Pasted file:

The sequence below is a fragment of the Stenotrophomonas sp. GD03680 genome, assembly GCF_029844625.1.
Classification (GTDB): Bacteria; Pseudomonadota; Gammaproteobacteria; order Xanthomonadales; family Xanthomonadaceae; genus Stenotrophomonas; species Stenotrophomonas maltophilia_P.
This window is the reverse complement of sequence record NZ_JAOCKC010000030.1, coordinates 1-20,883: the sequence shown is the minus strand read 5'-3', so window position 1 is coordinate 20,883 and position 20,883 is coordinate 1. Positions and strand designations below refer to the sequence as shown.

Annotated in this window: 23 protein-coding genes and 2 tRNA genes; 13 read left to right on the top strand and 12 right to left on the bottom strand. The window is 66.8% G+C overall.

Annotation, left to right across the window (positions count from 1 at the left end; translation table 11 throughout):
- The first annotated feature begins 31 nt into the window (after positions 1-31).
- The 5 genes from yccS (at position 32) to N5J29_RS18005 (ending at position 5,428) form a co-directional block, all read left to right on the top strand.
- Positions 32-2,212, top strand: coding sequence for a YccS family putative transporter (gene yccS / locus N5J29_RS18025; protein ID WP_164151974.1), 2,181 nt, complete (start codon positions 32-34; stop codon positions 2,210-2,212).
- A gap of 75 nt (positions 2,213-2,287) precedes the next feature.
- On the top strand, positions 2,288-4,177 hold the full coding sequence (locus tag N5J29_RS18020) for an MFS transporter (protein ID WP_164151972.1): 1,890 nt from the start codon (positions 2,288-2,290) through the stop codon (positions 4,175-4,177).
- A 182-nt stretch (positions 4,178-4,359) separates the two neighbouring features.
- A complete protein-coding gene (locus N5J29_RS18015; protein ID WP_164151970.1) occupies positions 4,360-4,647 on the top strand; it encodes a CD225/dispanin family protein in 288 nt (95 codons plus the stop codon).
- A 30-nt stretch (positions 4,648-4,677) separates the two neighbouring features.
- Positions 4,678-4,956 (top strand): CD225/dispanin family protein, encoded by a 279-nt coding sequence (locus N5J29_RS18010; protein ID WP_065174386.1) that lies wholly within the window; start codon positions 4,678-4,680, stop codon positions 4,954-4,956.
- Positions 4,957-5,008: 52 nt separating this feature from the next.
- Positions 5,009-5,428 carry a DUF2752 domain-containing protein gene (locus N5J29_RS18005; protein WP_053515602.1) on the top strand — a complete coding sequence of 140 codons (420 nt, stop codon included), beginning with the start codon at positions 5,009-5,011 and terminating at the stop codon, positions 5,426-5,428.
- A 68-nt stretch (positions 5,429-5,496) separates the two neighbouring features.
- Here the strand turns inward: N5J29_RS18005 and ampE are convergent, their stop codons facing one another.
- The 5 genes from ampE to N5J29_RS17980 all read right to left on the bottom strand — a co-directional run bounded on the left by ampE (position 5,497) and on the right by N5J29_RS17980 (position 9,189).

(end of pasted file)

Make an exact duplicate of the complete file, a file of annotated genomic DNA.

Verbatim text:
The sequence below is a fragment of the Stenotrophomonas sp. GD03680 genome, assembly GCF_029844625.1.
Classification (GTDB): Bacteria; Pseudomonadota; Gammaproteobacteria; order Xanthomonadales; family Xanthomonadaceae; genus Stenotrophomonas; species Stenotrophomonas maltophilia_P.
This window is the reverse complement of sequence record NZ_JAOCKC010000030.1, coordinates 1-20,883: the sequence shown is the minus strand read 5'-3', so window position 1 is coordinate 20,883 and position 20,883 is coordinate 1. Positions and strand designations below refer to the sequence as shown.

Annotated in this window: 23 protein-coding genes and 2 tRNA genes; 13 read left to right on the top strand and 12 right to left on the bottom strand. The window is 66.8% G+C overall.

Annotation, left to right across the window (positions count from 1 at the left end; translation table 11 throughout):
- The first annotated feature begins 31 nt into the window (after positions 1-31).
- The 5 genes from yccS (at position 32) to N5J29_RS18005 (ending at position 5,428) form a co-directional block, all read left to right on the top strand.
- Positions 32-2,212, top strand: coding sequence for a YccS family putative transporter (gene yccS / locus N5J29_RS18025; protein ID WP_164151974.1), 2,181 nt, complete (start codon positions 32-34; stop codon positions 2,210-2,212).
- A gap of 75 nt (positions 2,213-2,287) precedes the next feature.
- On the top strand, positions 2,288-4,177 hold the full coding sequence (locus tag N5J29_RS18020) for an MFS transporter (protein ID WP_164151972.1): 1,890 nt from the start codon (positions 2,288-2,290) through the stop codon (positions 4,175-4,177).
- A 182-nt stretch (positions 4,178-4,359) separates the two neighbouring features.
- A complete protein-coding gene (locus N5J29_RS18015; protein ID WP_164151970.1) occupies positions 4,360-4,647 on the top strand; it encodes a CD225/dispanin family protein in 288 nt (95 codons plus the stop codon).
- A 30-nt stretch (positions 4,648-4,677) separates the two neighbouring features.
- Positions 4,678-4,956 (top strand): CD225/dispanin family protein, encoded by a 279-nt coding sequence (locus N5J29_RS18010; protein ID WP_065174386.1) that lies wholly within the window; start codon positions 4,678-4,680, stop codon positions 4,954-4,956.
- Positions 4,957-5,008: 52 nt separating this feature from the next.
- Positions 5,009-5,428 carry a DUF2752 domain-containing protein gene (locus N5J29_RS18005; protein WP_053515602.1) on the top strand — a complete coding sequence of 140 codons (420 nt, stop codon included), beginning with the start codon at positions 5,009-5,011 and terminating at the stop codon, positions 5,426-5,428.
- A 68-nt stretch (positions 5,429-5,496) separates the two neighbouring features.
- Here the strand turns inward: N5J29_RS18005 and ampE are convergent, their stop codons facing one another.
- The 5 genes from ampE to N5J29_RS17980 all read right to left on the bottom strand — a co-directional run bounded on the left by ampE (position 5,497) and on the right by N5J29_RS17980 (position 9,189).